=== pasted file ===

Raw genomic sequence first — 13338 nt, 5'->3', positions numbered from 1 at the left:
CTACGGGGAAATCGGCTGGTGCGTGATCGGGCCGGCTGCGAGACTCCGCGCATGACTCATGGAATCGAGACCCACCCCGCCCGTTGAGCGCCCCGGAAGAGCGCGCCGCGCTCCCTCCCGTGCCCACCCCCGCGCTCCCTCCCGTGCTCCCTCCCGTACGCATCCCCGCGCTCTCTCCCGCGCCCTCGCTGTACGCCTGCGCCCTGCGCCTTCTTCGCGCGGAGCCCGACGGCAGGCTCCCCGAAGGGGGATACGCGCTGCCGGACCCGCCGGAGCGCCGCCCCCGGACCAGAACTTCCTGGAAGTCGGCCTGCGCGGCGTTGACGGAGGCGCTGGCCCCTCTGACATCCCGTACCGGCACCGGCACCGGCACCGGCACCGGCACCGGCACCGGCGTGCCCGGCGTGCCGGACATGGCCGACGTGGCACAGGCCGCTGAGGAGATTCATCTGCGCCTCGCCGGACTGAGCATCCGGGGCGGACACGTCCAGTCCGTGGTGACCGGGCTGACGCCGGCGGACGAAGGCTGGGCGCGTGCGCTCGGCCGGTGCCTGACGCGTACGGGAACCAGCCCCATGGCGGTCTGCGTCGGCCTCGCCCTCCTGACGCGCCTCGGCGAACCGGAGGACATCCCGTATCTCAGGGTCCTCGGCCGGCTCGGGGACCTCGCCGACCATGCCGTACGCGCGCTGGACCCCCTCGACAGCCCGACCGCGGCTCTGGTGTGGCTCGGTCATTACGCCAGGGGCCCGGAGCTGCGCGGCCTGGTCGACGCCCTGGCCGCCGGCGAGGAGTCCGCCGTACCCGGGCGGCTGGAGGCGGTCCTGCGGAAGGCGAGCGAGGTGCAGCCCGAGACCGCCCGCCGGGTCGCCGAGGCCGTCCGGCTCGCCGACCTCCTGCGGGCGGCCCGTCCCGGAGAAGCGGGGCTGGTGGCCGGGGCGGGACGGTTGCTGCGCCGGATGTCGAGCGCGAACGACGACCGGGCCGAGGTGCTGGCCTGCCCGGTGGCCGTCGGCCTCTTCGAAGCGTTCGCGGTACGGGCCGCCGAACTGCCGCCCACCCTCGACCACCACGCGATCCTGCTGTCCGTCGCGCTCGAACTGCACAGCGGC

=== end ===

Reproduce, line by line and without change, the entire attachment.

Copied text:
Raw genomic sequence first — 13338 nt, 5'->3', positions numbered from 1 at the left:
CTACGGGGAAATCGGCTGGTGCGTGATCGGGCCGGCTGCGAGACTCCGCGCATGACTCATGGAATCGAGACCCACCCCGCCCGTTGAGCGCCCCGGAAGAGCGCGCCGCGCTCCCTCCCGTGCCCACCCCCGCGCTCCCTCCCGTGCTCCCTCCCGTACGCATCCCCGCGCTCTCTCCCGCGCCCTCGCTGTACGCCTGCGCCCTGCGCCTTCTTCGCGCGGAGCCCGACGGCAGGCTCCCCGAAGGGGGATACGCGCTGCCGGACCCGCCGGAGCGCCGCCCCCGGACCAGAACTTCCTGGAAGTCGGCCTGCGCGGCGTTGACGGAGGCGCTGGCCCCTCTGACATCCCGTACCGGCACCGGCACCGGCACCGGCACCGGCACCGGCACCGGCGTGCCCGGCGTGCCGGACATGGCCGACGTGGCACAGGCCGCTGAGGAGATTCATCTGCGCCTCGCCGGACTGAGCATCCGGGGCGGACACGTCCAGTCCGTGGTGACCGGGCTGACGCCGGCGGACGAAGGCTGGGCGCGTGCGCTCGGCCGGTGCCTGACGCGTACGGGAACCAGCCCCATGGCGGTCTGCGTCGGCCTCGCCCTCCTGACGCGCCTCGGCGAACCGGAGGACATCCCGTATCTCAGGGTCCTCGGCCGGCTCGGGGACCTCGCCGACCATGCCGTACGCGCGCTGGACCCCCTCGACAGCCCGACCGCGGCTCTGGTGTGGCTCGGTCATTACGCCAGGGGCCCGGAGCTGCGCGGCCTGGTCGACGCCCTGGCCGCCGGCGAGGAGTCCGCCGTACCCGGGCGGCTGGAGGCGGTCCTGCGGAAGGCGAGCGAGGTGCAGCCCGAGACCGCCCGCCGGGTCGCCGAGGCCGTCCGGCTCGCCGACCTCCTGCGGGCGGCCCGTCCCGGAGAAGCGGGGCTGGTGGCCGGGGCGGGACGGTTGCTGCGCCGGATGTCGAGCGCGAACGACGACCGGGCCGAGGTGCTGGCCTGCCCGGTGGCCGTCGGCCTCTTCGAAGCGTTCGCGGTACGGGCCGCCGAACTGCCGCCCACCCTCGACCACCACGCGATCCTGCTGTCCGTCGCGCTCGAACTGCACAGCGGC